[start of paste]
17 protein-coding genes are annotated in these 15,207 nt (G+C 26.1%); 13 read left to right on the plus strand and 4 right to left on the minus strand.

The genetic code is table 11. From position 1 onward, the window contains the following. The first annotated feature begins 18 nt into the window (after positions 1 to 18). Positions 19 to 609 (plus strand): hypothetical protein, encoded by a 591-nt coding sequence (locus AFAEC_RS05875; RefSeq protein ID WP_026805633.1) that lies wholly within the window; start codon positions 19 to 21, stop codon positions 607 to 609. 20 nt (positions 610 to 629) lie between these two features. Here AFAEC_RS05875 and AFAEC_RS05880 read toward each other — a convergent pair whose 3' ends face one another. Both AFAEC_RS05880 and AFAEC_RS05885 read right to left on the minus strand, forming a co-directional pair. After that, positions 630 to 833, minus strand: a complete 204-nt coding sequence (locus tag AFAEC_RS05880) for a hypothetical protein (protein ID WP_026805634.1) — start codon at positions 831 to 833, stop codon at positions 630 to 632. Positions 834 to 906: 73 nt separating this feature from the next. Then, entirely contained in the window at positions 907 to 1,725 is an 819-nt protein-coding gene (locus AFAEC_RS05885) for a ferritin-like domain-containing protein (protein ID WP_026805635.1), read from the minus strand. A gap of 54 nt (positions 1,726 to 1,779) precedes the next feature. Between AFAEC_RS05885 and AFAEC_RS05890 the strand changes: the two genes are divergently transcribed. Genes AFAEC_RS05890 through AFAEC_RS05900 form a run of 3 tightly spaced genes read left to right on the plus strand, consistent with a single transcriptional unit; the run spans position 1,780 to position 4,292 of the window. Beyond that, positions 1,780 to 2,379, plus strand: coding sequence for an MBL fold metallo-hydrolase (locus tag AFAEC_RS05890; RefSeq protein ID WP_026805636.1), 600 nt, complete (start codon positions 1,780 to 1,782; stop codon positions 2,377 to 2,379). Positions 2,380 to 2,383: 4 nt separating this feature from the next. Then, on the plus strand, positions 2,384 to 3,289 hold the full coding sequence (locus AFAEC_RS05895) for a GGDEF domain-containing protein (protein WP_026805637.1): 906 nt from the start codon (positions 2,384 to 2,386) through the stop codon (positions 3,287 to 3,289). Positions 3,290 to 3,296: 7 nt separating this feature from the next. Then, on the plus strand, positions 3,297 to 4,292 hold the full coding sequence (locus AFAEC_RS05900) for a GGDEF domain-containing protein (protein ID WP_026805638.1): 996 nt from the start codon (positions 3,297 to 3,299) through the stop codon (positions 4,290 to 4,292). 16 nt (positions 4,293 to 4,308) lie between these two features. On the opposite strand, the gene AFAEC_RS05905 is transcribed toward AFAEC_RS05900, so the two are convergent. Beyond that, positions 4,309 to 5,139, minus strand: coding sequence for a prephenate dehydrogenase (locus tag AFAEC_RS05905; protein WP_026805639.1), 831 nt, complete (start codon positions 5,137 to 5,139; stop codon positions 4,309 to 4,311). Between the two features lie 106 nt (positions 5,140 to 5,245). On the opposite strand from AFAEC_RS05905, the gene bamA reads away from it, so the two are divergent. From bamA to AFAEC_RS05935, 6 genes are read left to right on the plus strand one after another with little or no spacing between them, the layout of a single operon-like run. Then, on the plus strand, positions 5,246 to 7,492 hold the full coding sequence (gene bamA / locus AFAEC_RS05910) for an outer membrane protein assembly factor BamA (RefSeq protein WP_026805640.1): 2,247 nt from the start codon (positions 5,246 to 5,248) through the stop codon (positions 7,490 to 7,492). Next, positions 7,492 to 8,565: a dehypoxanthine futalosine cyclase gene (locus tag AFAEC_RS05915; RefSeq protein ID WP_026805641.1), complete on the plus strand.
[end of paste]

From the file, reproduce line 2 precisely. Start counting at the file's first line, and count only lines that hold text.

The genetic code is table 11. From position 1 onward, the window contains the following. The first annotated feature begins 18 nt into the window (after positions 1 to 18). Positions 19 to 609 (plus strand): hypothetical protein, encoded by a 591-nt coding sequence (locus AFAEC_RS05875; RefSeq protein ID WP_026805633.1) that lies wholly within the window; start codon positions 19 to 21, stop codon positions 607 to 609. 20 nt (positions 610 to 629) lie between these two features. Here AFAEC_RS05875 and AFAEC_RS05880 read toward each other — a convergent pair whose 3' ends face one another. Both AFAEC_RS05880 and AFAEC_RS05885 read right to left on the minus strand, forming a co-directional pair. After that, positions 630 to 833, minus strand: a complete 204-nt coding sequence (locus tag AFAEC_RS05880) for a hypothetical protein (protein ID WP_026805634.1) — start codon at positions 831 to 833, stop codon at positions 630 to 632. Positions 834 to 906: 73 nt separating this feature from the next. Then, entirely contained in the window at positions 907 to 1,725 is an 819-nt protein-coding gene (locus AFAEC_RS05885) for a ferritin-like domain-containing protein (protein ID WP_026805635.1), read from the minus strand. A gap of 54 nt (positions 1,726 to 1,779) precedes the next feature. Between AFAEC_RS05885 and AFAEC_RS05890 the strand changes: the two genes are divergently transcribed. Genes AFAEC_RS05890 through AFAEC_RS05900 form a run of 3 tightly spaced genes read left to right on the plus strand, consistent with a single transcriptional unit; the run spans position 1,780 to position 4,292 of the window. Beyond that, positions 1,780 to 2,379, plus strand: coding sequence for an MBL fold metallo-hydrolase (locus tag AFAEC_RS05890; RefSeq protein ID WP_026805636.1), 600 nt, complete (start codon positions 1,780 to 1,782; stop codon positions 2,377 to 2,379). Positions 2,380 to 2,383: 4 nt separating this feature from the next. Then, on the plus strand, positions 2,384 to 3,289 hold the full coding sequence (locus AFAEC_RS05895) for a GGDEF domain-containing protein (protein WP_026805637.1): 906 nt from the start codon (positions 2,384 to 2,386) through the stop codon (positions 3,287 to 3,289). Positions 3,290 to 3,296: 7 nt separating this feature from the next. Then, on the plus strand, positions 3,297 to 4,292 hold the full coding sequence (locus AFAEC_RS05900) for a GGDEF domain-containing protein (protein ID WP_026805638.1): 996 nt from the start codon (positions 3,297 to 3,299) through the stop codon (positions 4,290 to 4,292). 16 nt (positions 4,293 to 4,308) lie between these two features. On the opposite strand, the gene AFAEC_RS05905 is transcribed toward AFAEC_RS05900, so the two are convergent. Beyond that, positions 4,309 to 5,139, minus strand: coding sequence for a prephenate dehydrogenase (locus tag AFAEC_RS05905; protein WP_026805639.1), 831 nt, complete (start codon positions 5,137 to 5,139; stop codon positions 4,309 to 4,311). Between the two features lie 106 nt (positions 5,140 to 5,245). On the opposite strand from AFAEC_RS05905, the gene bamA reads away from it, so the two are divergent. From bamA to AFAEC_RS05935, 6 genes are read left to right on the plus strand one after another with little or no spacing between them, the layout of a single operon-like run. Then, on the plus strand, positions 5,246 to 7,492 hold the full coding sequence (gene bamA / locus AFAEC_RS05910) for an outer membrane protein assembly factor BamA (RefSeq protein WP_026805640.1): 2,247 nt from the start codon (positions 5,246 to 5,248) through the stop codon (positions 7,490 to 7,492). Next, positions 7,492 to 8,565: a dehypoxanthine futalosine cyclase gene (locus tag AFAEC_RS05915; RefSeq protein ID WP_026805641.1), complete on the plus strand.